A version of this article appears in the September 8 issue of Aviation Week & Space Technology.
Ryanair expects to increase its C check intervals from the current 22 months to three years by the end of 2014, as well as opening a third maintenance facility. Speaking to AW&ST, Michael Hickey, group director of operations, said the only hurdle remaining was regulatory.
“It’s a two-stage process. We’re quite near the end of the first stage where we work with Boeing to assess all the [maintenance] work carried out. On a task-by-task basis, we have to be able to justify why some tasks can be escalated. That involves a huge amount of data and it has meant that we’ve had to de-escalate some tasks, but overall the program has been working well.
“The second phase is to work with the aviation authorities to explain what we’re doing and to get their acceptance of that process. Only then would we be able to roll that out across the fleet.”
On top of this ambitious target, Hickey is also working on establishing a third MRO facility within Europe, on top of those already in Prestwick, Scotland, and Kaunas, Lithuania.
“At Prestwick we have a five-bay facility and we’ve added an additional two-bay facility at Kaunas. The first bay in Kaunas opened in January 2013 and we were so impressed with the success of that operation we opened a second one in January this year.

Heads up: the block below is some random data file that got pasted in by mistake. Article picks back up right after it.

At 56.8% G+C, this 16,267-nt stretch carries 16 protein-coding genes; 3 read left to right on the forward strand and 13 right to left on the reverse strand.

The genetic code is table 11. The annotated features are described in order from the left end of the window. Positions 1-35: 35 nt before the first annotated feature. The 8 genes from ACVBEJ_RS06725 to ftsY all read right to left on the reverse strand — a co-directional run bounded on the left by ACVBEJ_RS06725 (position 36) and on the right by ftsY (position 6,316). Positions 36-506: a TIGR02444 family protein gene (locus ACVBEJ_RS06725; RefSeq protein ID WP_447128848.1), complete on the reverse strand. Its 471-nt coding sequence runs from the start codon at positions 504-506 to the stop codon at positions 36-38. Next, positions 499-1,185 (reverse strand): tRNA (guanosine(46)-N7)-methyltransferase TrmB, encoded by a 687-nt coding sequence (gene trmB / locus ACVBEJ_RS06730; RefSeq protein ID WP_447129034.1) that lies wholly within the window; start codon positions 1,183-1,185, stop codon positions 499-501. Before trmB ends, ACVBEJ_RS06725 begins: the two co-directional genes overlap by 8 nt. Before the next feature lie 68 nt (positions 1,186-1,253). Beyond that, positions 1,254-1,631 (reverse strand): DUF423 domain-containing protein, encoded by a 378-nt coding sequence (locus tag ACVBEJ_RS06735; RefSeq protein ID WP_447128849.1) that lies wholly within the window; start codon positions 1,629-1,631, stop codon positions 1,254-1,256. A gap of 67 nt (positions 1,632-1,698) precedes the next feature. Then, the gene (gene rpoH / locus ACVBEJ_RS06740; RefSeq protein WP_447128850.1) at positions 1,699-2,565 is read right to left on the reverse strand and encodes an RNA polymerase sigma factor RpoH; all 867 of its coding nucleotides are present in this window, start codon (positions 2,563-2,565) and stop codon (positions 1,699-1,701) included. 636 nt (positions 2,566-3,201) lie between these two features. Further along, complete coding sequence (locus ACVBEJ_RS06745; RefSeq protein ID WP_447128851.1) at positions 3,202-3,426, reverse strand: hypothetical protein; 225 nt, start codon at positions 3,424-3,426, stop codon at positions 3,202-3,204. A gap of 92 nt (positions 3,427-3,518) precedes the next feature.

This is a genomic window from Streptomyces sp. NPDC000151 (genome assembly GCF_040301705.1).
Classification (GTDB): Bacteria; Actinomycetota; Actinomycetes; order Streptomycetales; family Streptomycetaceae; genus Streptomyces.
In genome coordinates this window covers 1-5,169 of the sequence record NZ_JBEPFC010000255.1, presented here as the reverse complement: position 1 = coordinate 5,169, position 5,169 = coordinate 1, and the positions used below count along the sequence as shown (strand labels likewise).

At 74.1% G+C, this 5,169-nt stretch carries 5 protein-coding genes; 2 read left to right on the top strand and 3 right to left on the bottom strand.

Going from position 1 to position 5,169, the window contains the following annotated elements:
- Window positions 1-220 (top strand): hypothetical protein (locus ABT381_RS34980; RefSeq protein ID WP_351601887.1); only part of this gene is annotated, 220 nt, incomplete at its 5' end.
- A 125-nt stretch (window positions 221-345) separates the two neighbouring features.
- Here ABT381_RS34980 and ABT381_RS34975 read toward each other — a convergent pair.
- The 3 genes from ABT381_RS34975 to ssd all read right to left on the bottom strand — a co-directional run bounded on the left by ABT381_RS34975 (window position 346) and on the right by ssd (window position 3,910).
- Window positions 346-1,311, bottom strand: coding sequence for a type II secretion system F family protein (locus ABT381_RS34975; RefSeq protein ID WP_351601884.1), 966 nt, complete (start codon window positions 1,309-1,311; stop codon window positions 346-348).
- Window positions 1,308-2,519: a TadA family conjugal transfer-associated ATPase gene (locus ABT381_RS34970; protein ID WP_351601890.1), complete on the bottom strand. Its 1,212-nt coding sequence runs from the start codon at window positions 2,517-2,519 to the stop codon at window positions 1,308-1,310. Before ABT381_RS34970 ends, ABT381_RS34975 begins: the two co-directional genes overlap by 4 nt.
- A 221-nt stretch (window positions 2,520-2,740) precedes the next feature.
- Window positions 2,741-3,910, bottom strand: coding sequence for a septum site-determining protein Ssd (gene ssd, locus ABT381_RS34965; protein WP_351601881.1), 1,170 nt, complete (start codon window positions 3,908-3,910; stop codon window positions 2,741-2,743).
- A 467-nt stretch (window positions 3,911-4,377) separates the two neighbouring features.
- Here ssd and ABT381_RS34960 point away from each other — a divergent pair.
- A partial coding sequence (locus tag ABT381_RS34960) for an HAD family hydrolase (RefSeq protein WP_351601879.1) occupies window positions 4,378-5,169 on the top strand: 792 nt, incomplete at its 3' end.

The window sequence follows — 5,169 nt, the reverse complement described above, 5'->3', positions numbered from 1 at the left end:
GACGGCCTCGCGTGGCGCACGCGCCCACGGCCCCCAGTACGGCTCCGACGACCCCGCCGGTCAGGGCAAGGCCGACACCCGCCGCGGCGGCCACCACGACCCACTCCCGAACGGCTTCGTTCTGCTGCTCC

“We’re looking around at a couple of options for further expansion. The first is to add bays in Lithuania, the second is to expand elsewhere in Europe. When you look at it from a logistical perspective it makes no sense to have them all [geographically] together; it’s better to spread them all over. So we’re looking further afield, and we’re well progressed with plans for a third facility elsewhere. That decision will also be made before the end of this year.”
While engines still go to the original equipment manufacturer—in this case General Electric—Hickey says the model for the facilities will remain the same; Ryanair owns the facility itself, but the actual services, exclusive to Ryanair, are provided by a local company. Although, he admits, the names of the joint ventures “aren’t very exciting.”
“In Prestwick it’s Prestwick Aircraft Maintenance Services and in Kaunas it’s Kaunas Aircraft Maintenance Services. They’re a bit boring. Still, the advantage to using local companies is that they’re already working within the regulatory framework of their local authorities, so it will be easier for them to manage and supply the labor, and to obtain all the local approvals,” says Hickey.
Nonetheless, setting up such an operation requires long-term planning: “We have to look three or four years down the line from a planning perspective, especially to get experienced people out on site. We’re looking way ahead now. If we don’t, we’ve lost our edge.”